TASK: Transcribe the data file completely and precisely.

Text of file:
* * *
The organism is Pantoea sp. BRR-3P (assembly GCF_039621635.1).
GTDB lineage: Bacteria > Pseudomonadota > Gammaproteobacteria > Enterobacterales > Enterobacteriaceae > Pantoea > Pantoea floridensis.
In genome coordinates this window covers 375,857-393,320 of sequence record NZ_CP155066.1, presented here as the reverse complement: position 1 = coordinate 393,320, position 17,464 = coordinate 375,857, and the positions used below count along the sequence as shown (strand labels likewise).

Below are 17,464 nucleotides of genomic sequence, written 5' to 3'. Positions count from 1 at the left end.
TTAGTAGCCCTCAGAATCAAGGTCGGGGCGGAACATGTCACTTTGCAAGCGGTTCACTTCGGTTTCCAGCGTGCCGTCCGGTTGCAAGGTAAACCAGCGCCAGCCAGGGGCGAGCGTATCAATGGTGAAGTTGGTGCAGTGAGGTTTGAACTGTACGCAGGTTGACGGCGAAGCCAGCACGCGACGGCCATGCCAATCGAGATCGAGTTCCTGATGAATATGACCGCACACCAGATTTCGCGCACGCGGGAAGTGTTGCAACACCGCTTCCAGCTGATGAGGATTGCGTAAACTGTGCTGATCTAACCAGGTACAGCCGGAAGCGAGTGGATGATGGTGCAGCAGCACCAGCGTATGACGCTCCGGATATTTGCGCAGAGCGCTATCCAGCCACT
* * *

The organism is Pantoea sp. BRR-3P (assembly GCF_039621635.1).
GTDB lineage: Bacteria > Pseudomonadota > Gammaproteobacteria > Enterobacterales > Enterobacteriaceae > Pantoea > Pantoea floridensis.
In genome coordinates this window covers 375,857-393,320 of sequence record NZ_CP155066.1, presented here as the reverse complement: position 1 = coordinate 393,320, position 17,464 = coordinate 375,857, and the positions used below count along the sequence as shown (strand labels likewise).

Below are 17,464 nucleotides of genomic sequence, written 5' to 3'. Positions count from 1 at the left end.
TTAGTAGCCCTCAGAATCAAGGTCGGGGCGGAACATGTCACTTTGCAAGCGGTTCACTTCGGTTTCCAGCGTGCCGTCCGGTTGCAAGGTAAACCAGCGCCAGCCAGGGGCGAGCGTATCAATGGTGAAGTTGGTGCAGTGAGGTTTGAACTGTACGCAGGTTGACGGCGAAGCCAGCACGCGACGGCCATGCCAATCGAGATCGAGTTCCTGATGAATATGACCGCACACCAGATTTCGCGCACGCGGGAAGTGTTGCAACACCGCTTCCAGCTGATGAGGATTGCGTAAACTGTGCTGATCTAACCAGGTACAGCCGGAAGCGAGTGGATGATGGTGCAGCAGCACCAGCGTATGACGCTCCGGATATTTGCGCAGAGCGCTATCCAGCCACT